1
$\begingroup$

I am trying to study the asymptotic properties of MLE, but I am having trouble understanding an expression that seems to be consistently used in all lecture notes available online (page 93,page 18,page 5):

$$\frac{1}{n}\sum_{i=1}^n l(\theta;X_i) \rightarrow E_{\theta_0}\left[ l(\theta;X) \right]$$

as $n \rightarrow \infty$. $l$ is a likelihood function, $X_i$ is a sample, $\theta_0$ is the ground truth parameter value. In one of the notes, it says $E_{\theta_0}$ means "expectation with respect to true unknown parameter", but what does this exactly mean? When there is a subscript on $E$, I always thought it should be a random variable. For example, $E_X[f(X)]$ means $f(X)$ averaged over a distribution of $X$. But $\theta_0$ (the true parameter value) is not a distribution, but instead, a particular value.

Also, shouldn't it be $E_X$ instead of $E_{\theta_0}$ in the above expression, since we are summing over all possible values of $X$ according to its probability?

$\endgroup$
1
  • $\begingroup$ The subscript $\theta_0$ is said to index a family of distributions which are fundamental to the hypothesis being tested. When we consider a broader family of distributions and hypothesis tests, we can use "bigger" language like $E_{F_0}(T(X))$, where the null hypothesis might be $F = F_{0}$ where $F$ is the CDF of $X$. But in your case, if the distribution is, say, exponential, if you give me $\theta$, I know what the distribution is. And if the distribution is gamma, and you only give me the shape, I just maximize the constrained likelihood to find the scale to test hypotheses. $\endgroup$
    – AdamO
    Jul 19 '21 at 19:28
1
$\begingroup$

In the context of asymptotic results involving the maximum likelihood estimator, the use of the subscript $\theta_0$ in the expectations operator means the following,

$$\mathbb{E}_{\theta_0}[l(\theta; X)] = \mathbb{E}_{X \sim f_X(x; \theta_0)}[l(\theta; X)] = \int l(\theta; x)f_X(x; \theta_0) \space dx,$$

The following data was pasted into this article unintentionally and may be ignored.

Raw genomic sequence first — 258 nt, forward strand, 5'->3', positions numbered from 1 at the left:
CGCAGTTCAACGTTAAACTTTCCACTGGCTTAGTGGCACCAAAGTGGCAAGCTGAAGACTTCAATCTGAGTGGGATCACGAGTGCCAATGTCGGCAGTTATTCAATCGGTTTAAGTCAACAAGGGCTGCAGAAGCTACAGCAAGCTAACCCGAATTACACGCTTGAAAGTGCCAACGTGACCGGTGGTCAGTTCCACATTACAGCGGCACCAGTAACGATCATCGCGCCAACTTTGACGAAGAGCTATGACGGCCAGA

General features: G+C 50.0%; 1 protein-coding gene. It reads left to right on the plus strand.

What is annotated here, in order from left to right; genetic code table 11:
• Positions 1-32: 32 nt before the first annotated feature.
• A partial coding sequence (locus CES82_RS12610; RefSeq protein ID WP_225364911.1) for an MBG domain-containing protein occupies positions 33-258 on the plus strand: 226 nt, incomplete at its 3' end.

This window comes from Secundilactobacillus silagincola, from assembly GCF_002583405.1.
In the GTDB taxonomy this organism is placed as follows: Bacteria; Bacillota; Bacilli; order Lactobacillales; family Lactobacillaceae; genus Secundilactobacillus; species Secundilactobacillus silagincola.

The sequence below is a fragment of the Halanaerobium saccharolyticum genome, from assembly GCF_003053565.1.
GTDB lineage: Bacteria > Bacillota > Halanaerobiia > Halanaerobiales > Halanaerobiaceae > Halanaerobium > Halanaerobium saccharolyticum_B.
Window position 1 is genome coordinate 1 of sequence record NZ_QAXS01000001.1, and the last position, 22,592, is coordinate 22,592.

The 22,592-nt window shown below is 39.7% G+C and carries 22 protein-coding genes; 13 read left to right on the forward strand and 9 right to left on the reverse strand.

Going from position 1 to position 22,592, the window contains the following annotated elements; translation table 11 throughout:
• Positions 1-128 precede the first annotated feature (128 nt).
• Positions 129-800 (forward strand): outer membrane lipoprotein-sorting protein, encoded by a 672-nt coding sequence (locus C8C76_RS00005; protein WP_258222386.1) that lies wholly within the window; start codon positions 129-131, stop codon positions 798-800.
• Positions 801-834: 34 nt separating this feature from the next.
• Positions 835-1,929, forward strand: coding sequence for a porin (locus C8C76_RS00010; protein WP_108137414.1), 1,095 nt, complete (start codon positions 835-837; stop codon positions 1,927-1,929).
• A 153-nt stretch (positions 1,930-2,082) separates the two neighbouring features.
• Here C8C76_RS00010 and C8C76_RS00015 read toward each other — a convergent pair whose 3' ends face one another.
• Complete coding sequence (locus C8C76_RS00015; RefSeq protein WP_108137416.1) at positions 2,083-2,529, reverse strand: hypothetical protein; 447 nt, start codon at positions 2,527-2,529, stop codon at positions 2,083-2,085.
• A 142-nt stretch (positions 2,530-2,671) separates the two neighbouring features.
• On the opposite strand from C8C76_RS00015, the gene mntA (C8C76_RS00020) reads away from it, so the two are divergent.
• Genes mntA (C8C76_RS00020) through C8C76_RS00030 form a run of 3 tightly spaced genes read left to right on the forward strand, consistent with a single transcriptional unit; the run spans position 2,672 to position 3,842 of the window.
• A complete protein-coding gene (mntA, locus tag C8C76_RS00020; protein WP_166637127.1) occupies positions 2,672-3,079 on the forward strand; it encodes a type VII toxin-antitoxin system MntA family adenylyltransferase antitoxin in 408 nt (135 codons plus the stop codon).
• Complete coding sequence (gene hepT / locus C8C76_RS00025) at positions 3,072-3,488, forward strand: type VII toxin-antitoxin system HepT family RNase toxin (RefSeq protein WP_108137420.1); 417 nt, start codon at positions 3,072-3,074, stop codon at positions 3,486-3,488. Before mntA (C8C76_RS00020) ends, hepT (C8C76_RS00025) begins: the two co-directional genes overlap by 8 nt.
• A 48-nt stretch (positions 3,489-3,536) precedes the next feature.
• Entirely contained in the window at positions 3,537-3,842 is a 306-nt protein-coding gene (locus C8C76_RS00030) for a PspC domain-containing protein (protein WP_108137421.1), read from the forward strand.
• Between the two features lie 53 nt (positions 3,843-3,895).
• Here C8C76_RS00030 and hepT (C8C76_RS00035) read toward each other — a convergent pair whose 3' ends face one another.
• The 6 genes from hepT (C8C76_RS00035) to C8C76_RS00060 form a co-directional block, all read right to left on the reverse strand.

where $f_X$ is the probability density of $X$, parametrised by $\theta_0$, and where I've omitted the limits of integration.

As a point of emphasis, within this frequentist context, you are entirely correct in identifying that we do not assume that $\theta_0$ is in any way a random variable. Nor at any stage would it be coherent to consequently speak of a density function on $\theta_0$ with respect to which we are computing expectations.

In contrast with the widely used notation $\mathbb{E}_X[g(X)] = \mathbb{E}_{X \sim f_X(x)}[g(X)]$, where $f_X$ is again a density, the notation $\mathbb{E}_{\theta_0}[\cdot]$ can take some getting used to, as is the case with most issues concerning notation.

$\endgroup$
2
  • $\begingroup$ @CWC. In response to the comment which has been deleted, concerning whether what I've written is consistent with AdamO's comment. The connection between hypothesis testing and the asymptotics of maximum likelihood estimators is unclear to me. That is not a denial that a connection may exist, rather, I don't often see those areas being weaved together in expository notes and references on the subject,. $\endgroup$
    – microhaus
    Jul 19 '21 at 22:09
  • $\begingroup$ Thank you for the insight! $\endgroup$
    – CWC
    Jul 19 '21 at 23:49

Your Answer

By clicking “Post Your Answer”, you agree to our terms of service, privacy policy and cookie policy

Not the answer you're looking for? Browse other questions tagged or ask your own question.